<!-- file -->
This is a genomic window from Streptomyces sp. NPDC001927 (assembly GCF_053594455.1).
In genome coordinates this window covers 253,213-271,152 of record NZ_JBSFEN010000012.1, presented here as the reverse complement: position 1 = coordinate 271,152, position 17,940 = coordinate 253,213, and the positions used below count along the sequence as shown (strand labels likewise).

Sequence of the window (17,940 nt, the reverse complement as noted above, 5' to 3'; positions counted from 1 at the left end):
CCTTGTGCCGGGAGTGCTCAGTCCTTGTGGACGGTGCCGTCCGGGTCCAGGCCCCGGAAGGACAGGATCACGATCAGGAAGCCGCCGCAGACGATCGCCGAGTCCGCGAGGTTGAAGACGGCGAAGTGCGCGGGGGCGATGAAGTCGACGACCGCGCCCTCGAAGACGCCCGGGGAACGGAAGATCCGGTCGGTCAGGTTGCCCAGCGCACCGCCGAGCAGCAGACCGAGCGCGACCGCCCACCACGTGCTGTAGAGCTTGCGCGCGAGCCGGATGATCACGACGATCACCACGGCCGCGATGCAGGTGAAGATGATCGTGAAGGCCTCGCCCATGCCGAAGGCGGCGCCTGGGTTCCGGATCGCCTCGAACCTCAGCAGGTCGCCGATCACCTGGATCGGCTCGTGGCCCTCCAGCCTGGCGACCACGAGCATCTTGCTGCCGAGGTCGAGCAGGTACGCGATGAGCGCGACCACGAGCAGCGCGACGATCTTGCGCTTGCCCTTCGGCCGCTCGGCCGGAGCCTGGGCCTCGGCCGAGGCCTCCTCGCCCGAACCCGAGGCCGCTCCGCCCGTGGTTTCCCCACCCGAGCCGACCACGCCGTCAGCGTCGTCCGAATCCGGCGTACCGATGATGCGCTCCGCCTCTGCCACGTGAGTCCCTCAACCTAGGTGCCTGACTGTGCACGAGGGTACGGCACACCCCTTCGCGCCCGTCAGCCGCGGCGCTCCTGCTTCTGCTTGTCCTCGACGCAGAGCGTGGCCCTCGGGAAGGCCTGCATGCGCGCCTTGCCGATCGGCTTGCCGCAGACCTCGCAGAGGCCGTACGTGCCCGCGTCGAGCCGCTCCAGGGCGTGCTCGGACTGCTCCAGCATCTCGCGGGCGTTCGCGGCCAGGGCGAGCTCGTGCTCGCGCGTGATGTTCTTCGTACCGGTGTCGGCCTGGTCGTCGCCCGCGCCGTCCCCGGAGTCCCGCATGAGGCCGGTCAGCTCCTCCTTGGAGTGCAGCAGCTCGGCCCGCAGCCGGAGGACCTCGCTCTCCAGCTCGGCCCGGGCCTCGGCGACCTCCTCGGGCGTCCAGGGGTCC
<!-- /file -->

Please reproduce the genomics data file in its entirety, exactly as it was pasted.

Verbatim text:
This is a genomic window from Streptomyces sp. NPDC001927 (assembly GCF_053594455.1).
In genome coordinates this window covers 253,213-271,152 of record NZ_JBSFEN010000012.1, presented here as the reverse complement: position 1 = coordinate 271,152, position 17,940 = coordinate 253,213, and the positions used below count along the sequence as shown (strand labels likewise).

Sequence of the window (17,940 nt, the reverse complement as noted above, 5' to 3'; positions counted from 1 at the left end):
CCTTGTGCCGGGAGTGCTCAGTCCTTGTGGACGGTGCCGTCCGGGTCCAGGCCCCGGAAGGACAGGATCACGATCAGGAAGCCGCCGCAGACGATCGCCGAGTCCGCGAGGTTGAAGACGGCGAAGTGCGCGGGGGCGATGAAGTCGACGACCGCGCCCTCGAAGACGCCCGGGGAACGGAAGATCCGGTCGGTCAGGTTGCCCAGCGCACCGCCGAGCAGCAGACCGAGCGCGACCGCCCACCACGTGCTGTAGAGCTTGCGCGCGAGCCGGATGATCACGACGATCACCACGGCCGCGATGCAGGTGAAGATGATCGTGAAGGCCTCGCCCATGCCGAAGGCGGCGCCTGGGTTCCGGATCGCCTCGAACCTCAGCAGGTCGCCGATCACCTGGATCGGCTCGTGGCCCTCCAGCCTGGCGACCACGAGCATCTTGCTGCCGAGGTCGAGCAGGTACGCGATGAGCGCGACCACGAGCAGCGCGACGATCTTGCGCTTGCCCTTCGGCCGCTCGGCCGGAGCCTGGGCCTCGGCCGAGGCCTCCTCGCCCGAACCCGAGGCCGCTCCGCCCGTGGTTTCCCCACCCGAGCCGACCACGCCGTCAGCGTCGTCCGAATCCGGCGTACCGATGATGCGCTCCGCCTCTGCCACGTGAGTCCCTCAACCTAGGTGCCTGACTGTGCACGAGGGTACGGCACACCCCTTCGCGCCCGTCAGCCGCGGCGCTCCTGCTTCTGCTTGTCCTCGACGCAGAGCGTGGCCCTCGGGAAGGCCTGCATGCGCGCCTTGCCGATCGGCTTGCCGCAGACCTCGCAGAGGCCGTACGTGCCCGCGTCGAGCCGCTCCAGGGCGTGCTCGGACTGCTCCAGCATCTCGCGGGCGTTCGCGGCCAGGGCGAGCTCGTGCTCGCGCGTGATGTTCTTCGTACCGGTGTCGGCCTGGTCGTCGCCCGCGCCGTCCCCGGAGTCCCGCATGAGGCCGGTCAGCTCCTCCTTGGAGTGCAGCAGCTCGGCCCGCAGCCGGAGGACCTCGCTCTCCAGCTCGGCCCGGGCCTCGGCGACCTCCTCGGGCGTCCAGGGGTCC